Joining ultra-high strength materials requires a low energy per unit length. This can be achieved with laser welding at 20 to 80 kJ/m. For thin plates of chromium steels with martensitic microstructure and tempering steels, suitable fusion welding parameters have been developed at Fraunhofer ILT. TWIP steels containing high content of manganese have also been successfully joined by laser welding in joints with the same as well as with dissimilar materials. A loss of the strength was countered here by a suitable load control.

Laser Combi-heads for the Processing of Car Body Components

Last but not least, it makes sense to combine individual process steps in one tool for economic reasons. This is the starting point of the collaborative project KLASSE, sponsored by the German Federal Ministry of Education and Research (BMBF); the project is being carried out by the Fraunhofer Institute for Laser Technology ILT along with partners from the automotive industry and laser plant construction. The work in "KLASSE" has resulted in a combined processing head with a hybrid laser beam source consisting of a diode laser for heat treatment and a fiber laser for cutting.

For several years now, a laser processing head developed by Fraunhofer ILT and marketed by Laserfact GmbH has been successfully used in the industry, combining different work steps. The head incorporates the two process steps "cutting" and "welding" into one machine without a need for retooling. In the spring of 2016, a powder nozzle was integrated into the combi-head, enabling it to carry out additive manufacturing steps by means of laser metal deposition.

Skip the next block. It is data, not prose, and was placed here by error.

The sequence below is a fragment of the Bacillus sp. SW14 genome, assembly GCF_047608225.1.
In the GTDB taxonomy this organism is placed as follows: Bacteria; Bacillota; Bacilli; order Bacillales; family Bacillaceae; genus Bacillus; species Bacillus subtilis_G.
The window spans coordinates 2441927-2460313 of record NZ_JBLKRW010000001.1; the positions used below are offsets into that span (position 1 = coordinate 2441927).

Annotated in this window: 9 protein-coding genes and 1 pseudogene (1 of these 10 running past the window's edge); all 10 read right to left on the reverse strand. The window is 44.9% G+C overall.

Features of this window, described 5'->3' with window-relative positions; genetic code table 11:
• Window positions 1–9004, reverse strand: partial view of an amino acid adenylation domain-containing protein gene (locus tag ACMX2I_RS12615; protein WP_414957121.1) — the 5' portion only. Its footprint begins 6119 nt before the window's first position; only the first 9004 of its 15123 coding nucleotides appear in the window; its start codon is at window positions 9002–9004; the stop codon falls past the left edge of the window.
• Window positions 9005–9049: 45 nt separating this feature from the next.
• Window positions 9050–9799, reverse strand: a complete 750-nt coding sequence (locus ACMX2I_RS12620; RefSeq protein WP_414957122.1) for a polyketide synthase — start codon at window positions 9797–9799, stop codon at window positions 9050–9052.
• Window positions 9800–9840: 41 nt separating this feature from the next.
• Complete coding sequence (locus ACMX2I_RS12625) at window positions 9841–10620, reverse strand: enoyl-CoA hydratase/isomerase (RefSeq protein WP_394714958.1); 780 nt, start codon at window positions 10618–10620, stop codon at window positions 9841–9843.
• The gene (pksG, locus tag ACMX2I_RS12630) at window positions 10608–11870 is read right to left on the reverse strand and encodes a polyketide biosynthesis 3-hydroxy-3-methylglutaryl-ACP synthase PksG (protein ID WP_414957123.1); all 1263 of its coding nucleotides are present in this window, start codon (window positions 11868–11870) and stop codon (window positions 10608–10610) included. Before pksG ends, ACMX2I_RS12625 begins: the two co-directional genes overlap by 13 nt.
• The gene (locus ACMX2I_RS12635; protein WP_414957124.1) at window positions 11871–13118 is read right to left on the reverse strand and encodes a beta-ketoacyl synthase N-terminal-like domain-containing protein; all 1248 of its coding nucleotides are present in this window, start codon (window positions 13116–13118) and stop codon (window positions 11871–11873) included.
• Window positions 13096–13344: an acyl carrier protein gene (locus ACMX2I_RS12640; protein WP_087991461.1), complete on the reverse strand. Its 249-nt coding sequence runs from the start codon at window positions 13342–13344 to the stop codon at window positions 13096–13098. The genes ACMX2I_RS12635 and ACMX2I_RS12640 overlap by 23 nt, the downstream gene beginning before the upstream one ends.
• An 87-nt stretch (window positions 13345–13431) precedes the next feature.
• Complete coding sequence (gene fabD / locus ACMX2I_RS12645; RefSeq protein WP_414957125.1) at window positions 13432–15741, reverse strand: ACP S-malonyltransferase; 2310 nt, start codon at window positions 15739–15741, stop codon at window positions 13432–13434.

Thanks to this integration, set-up times can be minimized and highly flexible production made even more efficient. In addition, the combi-head can also be used to cut composite materials, e.g. carbon-fiber reinforced components, which are becoming increasingly popular in car body manufacturing due to their low weight and excellent mechanical properties.

Local Softening of Cold-rolled Steels

After cold-rolling, cold-strengthened steels are generally subjected to overall recrystallization annealing. In the cold-strengthened state, the thickness of the steel sheets can be reduced, but the material can only be deformed to a lesser degree, and its ability to absorb energy – in the event of a crash – is reduced significantly. A local heat treatment can improve the crash properties of the components (e.g. controlled folding of a crash box) by introducing soft zones into it. In sheet-metal plates made of low-alloy steels, a combination of cold rolling and local laser heat treatment prevents cracks from occurring in the subsequent forming process at particularly stressed areas, typically at the edges of shaped components.